post #17 of 24
Thread Starter 
Quote:
Originally Posted by Cirquerider
I used to carry chains in the 4X4, but only used them when I had to plow. As a practical matter, roads close before R3 chain control is implemented. Especially if you must get past Carson Spur. That always closes during heavy snow and wind loading for avalanche control.
Hwy 88 does not perform chain inspection stations very offen, they just swing the signs. Its not a bad idea to carry a sleeping bag, food and water in the winter, just in case. You can get stranded at Kirkwood.

You don't like bumps, but you know Kirkwood does very little grooming, and has lots of off-piste tough terrain, and only one high speed chair lift. (I don't count Timber Creek). How does that work out for you? Resorts with more grooming include Sugar Bowl, Sierra, Heavenly; and all of those also have good off-piste and out of bounds and reasonable pass prices.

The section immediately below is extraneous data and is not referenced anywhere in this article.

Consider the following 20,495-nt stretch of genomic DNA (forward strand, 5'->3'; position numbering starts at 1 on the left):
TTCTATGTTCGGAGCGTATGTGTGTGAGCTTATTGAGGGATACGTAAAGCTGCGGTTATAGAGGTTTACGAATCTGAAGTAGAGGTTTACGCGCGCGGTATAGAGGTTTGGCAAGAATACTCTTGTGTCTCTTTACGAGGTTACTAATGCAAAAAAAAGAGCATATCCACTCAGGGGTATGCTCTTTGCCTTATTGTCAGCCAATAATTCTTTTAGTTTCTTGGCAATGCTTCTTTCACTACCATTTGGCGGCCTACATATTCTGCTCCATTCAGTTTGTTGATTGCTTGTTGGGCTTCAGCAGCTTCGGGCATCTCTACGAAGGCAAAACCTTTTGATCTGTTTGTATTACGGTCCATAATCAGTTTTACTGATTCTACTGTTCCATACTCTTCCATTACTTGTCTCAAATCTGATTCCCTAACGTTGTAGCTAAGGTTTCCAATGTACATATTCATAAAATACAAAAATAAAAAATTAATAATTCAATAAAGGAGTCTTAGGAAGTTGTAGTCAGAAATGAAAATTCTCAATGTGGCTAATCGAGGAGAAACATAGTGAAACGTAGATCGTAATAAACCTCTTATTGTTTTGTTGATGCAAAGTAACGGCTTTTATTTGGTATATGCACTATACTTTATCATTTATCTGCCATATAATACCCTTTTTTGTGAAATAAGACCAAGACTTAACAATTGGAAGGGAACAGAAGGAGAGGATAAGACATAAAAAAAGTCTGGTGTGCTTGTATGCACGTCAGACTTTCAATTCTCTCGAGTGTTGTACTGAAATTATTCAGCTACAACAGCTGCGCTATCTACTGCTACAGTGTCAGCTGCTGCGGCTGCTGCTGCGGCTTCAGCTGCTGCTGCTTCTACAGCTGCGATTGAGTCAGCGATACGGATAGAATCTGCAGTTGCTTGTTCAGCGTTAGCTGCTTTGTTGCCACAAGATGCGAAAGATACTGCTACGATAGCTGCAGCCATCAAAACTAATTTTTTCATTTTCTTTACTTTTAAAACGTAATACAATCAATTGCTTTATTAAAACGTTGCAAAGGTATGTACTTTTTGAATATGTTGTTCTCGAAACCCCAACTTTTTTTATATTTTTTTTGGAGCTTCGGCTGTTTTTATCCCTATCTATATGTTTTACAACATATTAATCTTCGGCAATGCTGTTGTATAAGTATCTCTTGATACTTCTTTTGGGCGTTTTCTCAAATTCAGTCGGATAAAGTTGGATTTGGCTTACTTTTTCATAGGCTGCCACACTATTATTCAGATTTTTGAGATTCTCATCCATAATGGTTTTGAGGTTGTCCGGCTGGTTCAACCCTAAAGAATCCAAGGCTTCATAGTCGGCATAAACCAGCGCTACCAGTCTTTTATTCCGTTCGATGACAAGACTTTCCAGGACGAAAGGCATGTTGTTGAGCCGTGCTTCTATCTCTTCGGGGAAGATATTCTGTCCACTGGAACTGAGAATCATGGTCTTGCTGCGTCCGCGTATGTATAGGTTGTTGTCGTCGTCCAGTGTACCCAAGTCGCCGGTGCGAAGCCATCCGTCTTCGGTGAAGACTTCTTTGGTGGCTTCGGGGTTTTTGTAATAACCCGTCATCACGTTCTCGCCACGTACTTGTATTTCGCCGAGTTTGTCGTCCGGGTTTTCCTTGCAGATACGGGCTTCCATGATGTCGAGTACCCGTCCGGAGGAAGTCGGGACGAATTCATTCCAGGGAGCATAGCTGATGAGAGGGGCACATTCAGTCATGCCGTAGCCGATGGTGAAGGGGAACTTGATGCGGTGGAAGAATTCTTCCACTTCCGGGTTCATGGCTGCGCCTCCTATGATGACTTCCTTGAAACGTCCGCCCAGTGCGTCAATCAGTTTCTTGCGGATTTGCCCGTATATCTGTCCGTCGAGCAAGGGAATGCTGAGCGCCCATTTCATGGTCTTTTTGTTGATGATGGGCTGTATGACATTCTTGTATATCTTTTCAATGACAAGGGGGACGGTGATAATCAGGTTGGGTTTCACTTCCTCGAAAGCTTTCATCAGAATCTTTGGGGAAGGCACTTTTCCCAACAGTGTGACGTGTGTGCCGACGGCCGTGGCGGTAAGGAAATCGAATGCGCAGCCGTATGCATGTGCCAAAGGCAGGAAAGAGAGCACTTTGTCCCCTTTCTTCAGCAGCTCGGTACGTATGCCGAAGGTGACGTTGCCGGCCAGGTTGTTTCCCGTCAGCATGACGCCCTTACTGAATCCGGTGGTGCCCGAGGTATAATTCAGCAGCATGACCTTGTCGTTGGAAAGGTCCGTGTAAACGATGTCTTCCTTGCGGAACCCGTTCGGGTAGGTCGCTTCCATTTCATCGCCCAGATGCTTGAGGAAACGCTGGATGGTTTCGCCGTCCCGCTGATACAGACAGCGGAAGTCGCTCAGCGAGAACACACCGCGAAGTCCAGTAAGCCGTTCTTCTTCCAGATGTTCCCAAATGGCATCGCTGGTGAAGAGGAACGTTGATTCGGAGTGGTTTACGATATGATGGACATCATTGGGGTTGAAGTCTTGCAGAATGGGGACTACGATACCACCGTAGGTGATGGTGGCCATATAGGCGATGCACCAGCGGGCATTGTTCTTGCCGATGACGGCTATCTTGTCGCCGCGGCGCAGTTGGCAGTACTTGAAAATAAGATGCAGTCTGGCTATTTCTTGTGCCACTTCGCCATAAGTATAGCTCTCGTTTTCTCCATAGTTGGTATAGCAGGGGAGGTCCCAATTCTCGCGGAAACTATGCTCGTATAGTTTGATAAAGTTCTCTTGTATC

Doesn't Kirkwood have a combo pass deal with Sugar Bowl? Maybe I should go that route.

I haven't been to Sierra yet (that was on the agenda for the trip in which I totalled the 4Runner on the way up). I just checked Yahoo, and though Sierra is 25 or so miles further from my house, the Yahoo driving time is almost the same (both of which are way more than I or anyone else under the age of 80 would take). (No flames from oldsters, please. I love 80+ people. I really do. Well, not in THAT way, of course. I just mean - Hey, I got some new skis Thursday! Or, as my son would say, "thskisth." Does that mean he's gay? Not that there's anything wrong with that. I love gay people. I really do. I mean, not in THAT way. But - Hey, I got some new skis Thursday!) Driving time isn't all, but it is a consideration if I'm going to get a pass. Anyway, I intend to give Sierra a try some time next winter.
post #18 of 24
As long as you remember that the vast majority of cars off the side of the road during a storm when the chain law is in place are 4WD, I think you're good. Most folks don't get that 4WD doesn't mean, "Won't slip." :